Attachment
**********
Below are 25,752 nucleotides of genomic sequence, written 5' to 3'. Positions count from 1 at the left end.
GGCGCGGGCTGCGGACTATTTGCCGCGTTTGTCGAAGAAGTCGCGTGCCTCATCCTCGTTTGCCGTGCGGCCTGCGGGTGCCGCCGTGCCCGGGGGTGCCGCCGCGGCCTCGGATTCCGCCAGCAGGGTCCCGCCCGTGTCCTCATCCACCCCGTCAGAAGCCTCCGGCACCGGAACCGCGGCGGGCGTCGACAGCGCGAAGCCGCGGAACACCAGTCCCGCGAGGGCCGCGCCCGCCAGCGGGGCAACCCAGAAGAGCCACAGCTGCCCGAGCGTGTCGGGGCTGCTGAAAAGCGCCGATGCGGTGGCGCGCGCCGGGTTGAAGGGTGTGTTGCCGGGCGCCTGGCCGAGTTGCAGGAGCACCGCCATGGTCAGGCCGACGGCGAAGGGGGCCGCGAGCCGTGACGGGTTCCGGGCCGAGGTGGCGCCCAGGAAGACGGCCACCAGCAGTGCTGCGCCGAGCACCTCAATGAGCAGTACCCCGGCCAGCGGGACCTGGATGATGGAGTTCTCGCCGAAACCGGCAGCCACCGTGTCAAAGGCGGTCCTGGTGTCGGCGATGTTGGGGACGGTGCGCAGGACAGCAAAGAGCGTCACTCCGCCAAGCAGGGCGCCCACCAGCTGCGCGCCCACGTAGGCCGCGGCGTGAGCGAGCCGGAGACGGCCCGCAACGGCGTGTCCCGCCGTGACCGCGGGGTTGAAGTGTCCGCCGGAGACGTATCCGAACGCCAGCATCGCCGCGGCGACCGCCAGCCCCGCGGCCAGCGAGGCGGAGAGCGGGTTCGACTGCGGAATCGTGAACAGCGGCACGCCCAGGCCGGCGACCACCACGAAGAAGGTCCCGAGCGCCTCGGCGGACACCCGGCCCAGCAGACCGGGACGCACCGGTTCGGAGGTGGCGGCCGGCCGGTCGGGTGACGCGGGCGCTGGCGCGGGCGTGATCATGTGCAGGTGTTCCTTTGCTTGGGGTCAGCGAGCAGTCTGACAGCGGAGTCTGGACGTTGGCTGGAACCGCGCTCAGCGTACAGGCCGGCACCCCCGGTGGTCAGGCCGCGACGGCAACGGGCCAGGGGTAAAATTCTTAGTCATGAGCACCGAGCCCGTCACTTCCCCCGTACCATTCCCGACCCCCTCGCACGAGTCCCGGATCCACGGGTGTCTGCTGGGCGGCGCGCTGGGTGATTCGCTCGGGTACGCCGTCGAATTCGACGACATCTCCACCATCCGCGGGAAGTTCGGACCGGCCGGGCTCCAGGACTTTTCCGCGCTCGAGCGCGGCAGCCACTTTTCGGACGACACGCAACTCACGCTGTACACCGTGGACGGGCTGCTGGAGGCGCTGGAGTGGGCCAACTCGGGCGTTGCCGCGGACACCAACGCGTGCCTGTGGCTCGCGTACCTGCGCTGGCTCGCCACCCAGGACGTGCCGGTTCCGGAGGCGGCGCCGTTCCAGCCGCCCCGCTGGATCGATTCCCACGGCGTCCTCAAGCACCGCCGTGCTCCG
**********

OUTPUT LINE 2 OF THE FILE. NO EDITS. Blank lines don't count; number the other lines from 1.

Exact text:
GGCGCGGGCTGCGGACTATTTGCCGCGTTTGTCGAAGAAGTCGCGTGCCTCATCCTCGTTTGCCGTGCGGCCTGCGGGTGCCGCCGTGCCCGGGGGTGCCGCCGCGGCCTCGGATTCCGCCAGCAGGGTCCCGCCCGTGTCCTCATCCACCCCGTCAGAAGCCTCCGGCACCGGAACCGCGGCGGGCGTCGACAGCGCGAAGCCGCGGAACACCAGTCCCGCGAGGGCCGCGCCCGCCAGCGGGGCAACCCAGAAGAGCCACAGCTGCCCGAGCGTGTCGGGGCTGCTGAAAAGCGCCGATGCGGTGGCGCGCGCCGGGTTGAAGGGTGTGTTGCCGGGCGCCTGGCCGAGTTGCAGGAGCACCGCCATGGTCAGGCCGACGGCGAAGGGGGCCGCGAGCCGTGACGGGTTCCGGGCCGAGGTGGCGCCCAGGAAGACGGCCACCAGCAGTGCTGCGCCGAGCACCTCAATGAGCAGTACCCCGGCCAGCGGGACCTGGATGATGGAGTTCTCGCCGAAACCGGCAGCCACCGTGTCAAAGGCGGTCCTGGTGTCGGCGATGTTGGGGACGGTGCGCAGGACAGCAAAGAGCGTCACTCCGCCAAGCAGGGCGCCCACCAGCTGCGCGCCCACGTAGGCCGCGGCGTGAGCGAGCCGGAGACGGCCCGCAACGGCGTGTCCCGCCGTGACCGCGGGGTTGAAGTGTCCGCCGGAGACGTATCCGAACGCCAGCATCGCCGCGGCGACCGCCAGCCCCGCGGCCAGCGAGGCGGAGAGCGGGTTCGACTGCGGAATCGTGAACAGCGGCACGCCCAGGCCGGCGACCACCACGAAGAAGGTCCCGAGCGCCTCGGCGGACACCCGGCCCAGCAGACCGGGACGCACCGGTTCGGAGGTGGCGGCCGGCCGGTCGGGTGACGCGGGCGCTGGCGCGGGCGTGATCATGTGCAGGTGTTCCTTTGCTTGGGGTCAGCGAGCAGTCTGACAGCGGAGTCTGGACGTTGGCTGGAACCGCGCTCAGCGTACAGGCCGGCACCCCCGGTGGTCAGGCCGCGACGGCAACGGGCCAGGGGTAAAATTCTTAGTCATGAGCACCGAGCCCGTCACTTCCCCCGTACCATTCCCGACCCCCTCGCACGAGTCCCGGATCCACGGGTGTCTGCTGGGCGGCGCGCTGGGTGATTCGCTCGGGTACGCCGTCGAATTCGACGACATCTCCACCATCCGCGGGAAGTTCGGACCGGCCGGGCTCCAGGACTTTTCCGCGCTCGAGCGCGGCAGCCACTTTTCGGACGACACGCAACTCACGCTGTACACCGTGGACGGGCTGCTGGAGGCGCTGGAGTGGGCCAACTCGGGCGTTGCCGCGGACACCAACGCGTGCCTGTGGCTCGCGTACCTGCGCTGGCTCGCCACCCAGGACGTGCCGGTTCCGGAGGCGGCGCCGTTCCAGCCGCCCCGCTGGATCGATTCCCACGGCGTCCTCAAGCACCGCCGTGCTCCG